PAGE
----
Feral Deer Control Kit for the Upper Ovens Valley

A brief history of deer in Victoria

Deer are not native to Australia and were introduced to Victoria in the mid-1880s as game animals and were farmed until the 1980s when the deer industry collapsed due to declining market value of farmed deer (DELWP 2020, Davis et al. 2016).

Since the 1980s, due to human assisted (farm escapes and illegal deer releases) and natural dispersal from established populations, deer have been rapidly expanding their range and numbers in the wild and have now invaded a wide variety of vegetation types across the state (Davis et al. 2016, DELWP 2020, GMA 2023).

The specific numbers of deer and the actual annual change in numbers in Victoria is unknown. However, estimates of deer taken by licensed game harvesters in south eastern mainland Australia are increasing each year.

There are rising numbers of anecdotal reports and recorded sightings of deer that indicate that deer are continuing to expand their range and numbers significantly (Davis et al. 2016, DELWP 2020). The Invasive Species Council website includes a video showing the rate of expansion of feral deer sightings of different species over time across a map of Victoria. These records indicate that deer are continuing to expand in range and numbers throughout north eastern Victoria including the Upper Ovens Valley region and now occur in every habitat from the lowlands and rivers to the alpine areas and all areas in between.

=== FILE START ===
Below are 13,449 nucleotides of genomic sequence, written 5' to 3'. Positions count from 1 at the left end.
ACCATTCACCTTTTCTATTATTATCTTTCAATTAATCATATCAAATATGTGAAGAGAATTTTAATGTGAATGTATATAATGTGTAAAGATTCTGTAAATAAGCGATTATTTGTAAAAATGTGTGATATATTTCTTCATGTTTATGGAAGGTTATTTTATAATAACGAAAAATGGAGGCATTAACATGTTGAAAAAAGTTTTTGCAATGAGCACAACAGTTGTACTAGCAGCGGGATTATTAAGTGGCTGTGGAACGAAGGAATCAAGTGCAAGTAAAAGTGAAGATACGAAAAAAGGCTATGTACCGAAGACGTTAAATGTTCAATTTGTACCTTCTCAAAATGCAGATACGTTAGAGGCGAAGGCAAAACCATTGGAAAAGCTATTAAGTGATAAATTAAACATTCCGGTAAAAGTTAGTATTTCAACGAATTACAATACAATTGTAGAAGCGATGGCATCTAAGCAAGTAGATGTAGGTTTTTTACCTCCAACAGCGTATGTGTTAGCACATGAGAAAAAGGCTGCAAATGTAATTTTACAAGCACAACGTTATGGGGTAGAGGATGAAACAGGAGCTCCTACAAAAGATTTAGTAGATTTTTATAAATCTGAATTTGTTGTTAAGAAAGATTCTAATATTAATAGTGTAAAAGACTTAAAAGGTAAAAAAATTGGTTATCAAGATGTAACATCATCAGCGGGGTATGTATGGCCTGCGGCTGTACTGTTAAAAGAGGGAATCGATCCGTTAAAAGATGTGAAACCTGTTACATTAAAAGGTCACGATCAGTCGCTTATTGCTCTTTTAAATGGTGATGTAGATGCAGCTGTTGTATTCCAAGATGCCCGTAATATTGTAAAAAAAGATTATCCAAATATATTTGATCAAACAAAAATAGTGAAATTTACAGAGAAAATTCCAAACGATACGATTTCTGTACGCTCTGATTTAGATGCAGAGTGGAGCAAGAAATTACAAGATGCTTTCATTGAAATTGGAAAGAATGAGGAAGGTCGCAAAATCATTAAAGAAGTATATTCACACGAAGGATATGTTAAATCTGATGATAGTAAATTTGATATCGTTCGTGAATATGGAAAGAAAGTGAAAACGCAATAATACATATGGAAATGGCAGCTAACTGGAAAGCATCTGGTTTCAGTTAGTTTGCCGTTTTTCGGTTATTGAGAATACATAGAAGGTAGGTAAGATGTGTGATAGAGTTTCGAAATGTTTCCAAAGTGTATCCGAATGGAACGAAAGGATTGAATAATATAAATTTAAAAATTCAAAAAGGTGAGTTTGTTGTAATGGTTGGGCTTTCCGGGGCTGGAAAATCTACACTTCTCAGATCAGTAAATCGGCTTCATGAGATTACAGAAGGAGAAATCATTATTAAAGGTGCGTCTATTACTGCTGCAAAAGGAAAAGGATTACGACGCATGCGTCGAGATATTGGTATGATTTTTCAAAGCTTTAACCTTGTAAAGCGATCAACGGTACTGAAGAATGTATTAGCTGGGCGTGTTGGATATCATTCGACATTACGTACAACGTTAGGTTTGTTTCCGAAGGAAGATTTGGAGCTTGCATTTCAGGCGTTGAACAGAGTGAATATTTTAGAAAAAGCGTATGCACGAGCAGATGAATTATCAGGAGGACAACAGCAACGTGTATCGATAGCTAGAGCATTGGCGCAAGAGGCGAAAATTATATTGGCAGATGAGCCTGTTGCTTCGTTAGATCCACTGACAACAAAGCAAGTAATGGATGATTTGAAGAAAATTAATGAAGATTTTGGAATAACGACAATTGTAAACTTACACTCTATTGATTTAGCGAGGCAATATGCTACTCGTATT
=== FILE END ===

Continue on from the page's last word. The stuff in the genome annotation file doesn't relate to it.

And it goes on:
Disturbances such as increasing frequency and extent of wildfire do not appear to be impacting the increase in deer numbers.

Deer are also presently protected under the Wildlife Act 1975 and managed as game animals rather than feral pests which is contributing to ongoing population growth and range expansion.